African countries such as Ethiopia that contribute the least to global greenhouse-gas emissions, are already spending billions of dollars a year dealing with the impact of climate change, according to a report.
New research by the non-profit group Power Shift Africa, published Saturday, estimates Ethiopia will spend 5.6% of its gross domestic product, or $6 billion, each year until 2030 to counter the impact of floods, climate-driven diseases, hailstorms and wildfires. The Horn of Africa, where Ethiopia is situated, is suffering its most severe drought in 40 years, with 1.5 million livestock dying, the Associated Press cited a United Nations official as saying.
The analysis was published ahead of a major report on Feb. 28 by UN-backed scientists, providing a blunt assessment of what the world will need to do to adapt to changes that have already happened, and its future impacts. Wealthy countries agreed at the COP26 climate summit in November to double the funding they give to poor nations to cope with climate change, without giving a specific figure. Many vulnerable countries say that’s still not going to be enough.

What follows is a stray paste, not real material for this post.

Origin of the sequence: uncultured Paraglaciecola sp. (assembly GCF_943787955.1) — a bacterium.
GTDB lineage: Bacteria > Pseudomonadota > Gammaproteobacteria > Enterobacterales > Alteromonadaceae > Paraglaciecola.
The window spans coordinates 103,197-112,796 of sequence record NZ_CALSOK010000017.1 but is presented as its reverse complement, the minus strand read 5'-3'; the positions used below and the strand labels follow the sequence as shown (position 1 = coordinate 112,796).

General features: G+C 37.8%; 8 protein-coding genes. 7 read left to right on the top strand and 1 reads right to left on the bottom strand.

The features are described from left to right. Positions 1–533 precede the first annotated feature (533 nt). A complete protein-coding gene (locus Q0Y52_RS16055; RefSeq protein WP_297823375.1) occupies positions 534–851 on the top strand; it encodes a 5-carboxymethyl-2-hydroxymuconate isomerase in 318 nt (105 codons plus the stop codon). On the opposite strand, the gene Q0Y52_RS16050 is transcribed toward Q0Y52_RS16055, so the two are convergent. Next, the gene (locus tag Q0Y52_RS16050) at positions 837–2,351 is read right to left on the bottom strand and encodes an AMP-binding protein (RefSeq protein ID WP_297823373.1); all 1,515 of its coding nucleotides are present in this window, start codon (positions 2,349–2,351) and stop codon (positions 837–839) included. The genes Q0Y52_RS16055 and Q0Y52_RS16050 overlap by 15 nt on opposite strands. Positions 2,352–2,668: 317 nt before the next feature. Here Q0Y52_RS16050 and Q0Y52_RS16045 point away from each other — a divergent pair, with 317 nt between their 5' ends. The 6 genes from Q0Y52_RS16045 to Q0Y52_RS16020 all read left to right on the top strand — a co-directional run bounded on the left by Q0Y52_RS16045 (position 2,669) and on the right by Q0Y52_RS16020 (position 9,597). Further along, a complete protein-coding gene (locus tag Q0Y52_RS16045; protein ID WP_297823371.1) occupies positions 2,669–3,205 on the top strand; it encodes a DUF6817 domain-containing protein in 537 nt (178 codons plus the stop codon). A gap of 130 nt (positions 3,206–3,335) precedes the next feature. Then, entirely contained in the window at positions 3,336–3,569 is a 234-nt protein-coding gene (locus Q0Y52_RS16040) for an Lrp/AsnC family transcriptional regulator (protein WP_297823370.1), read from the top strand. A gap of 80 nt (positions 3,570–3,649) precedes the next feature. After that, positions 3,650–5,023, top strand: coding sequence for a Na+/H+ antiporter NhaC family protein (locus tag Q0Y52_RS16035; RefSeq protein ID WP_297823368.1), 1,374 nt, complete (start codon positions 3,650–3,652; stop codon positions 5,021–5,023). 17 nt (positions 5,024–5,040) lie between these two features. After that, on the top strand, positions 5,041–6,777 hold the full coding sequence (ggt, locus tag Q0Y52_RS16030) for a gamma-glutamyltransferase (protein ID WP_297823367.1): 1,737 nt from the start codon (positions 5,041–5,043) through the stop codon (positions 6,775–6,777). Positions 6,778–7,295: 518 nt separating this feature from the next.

In the report, entitled “Adapt or Die,” Power Shift Africa analyzed the National Adaptation Plans submitted by seven African countries to the UN. South Sudan, the world’s second poorest country, is set to spend 3% of GDP a year, or $376 million, on adaptation, the report said.
South Africa, the continent’s most industrialized nation and a major polluter in its own right, is set to spend more than $2 billion a year, equal to 0.7% of its GDP, investing in measures to limit damage. It’s already experienced more frequent and extreme storms, fires and droughts, most likely as a result of rising temperatures.
The seven countries plan to spend an average of 4% of their GDP on adaptation annually, ranging from $90 million in Sierra Leone — where citizens generate an 80th of the carbon dioxide that can be attributed to the average American — to what Ethiopia will spend. African nations, mostly on account of their lack of industrialization, generally emit little carbon dioxide.
“This report shows the deep injustice of the climate emergency,” Mohamed Adow, Director of Power Shift Africa, said in the report. “It is simply not acceptable for the costs to fall on those people who are suffering the most while contributing the least to climate change.”
Original News Article: Bloomberg
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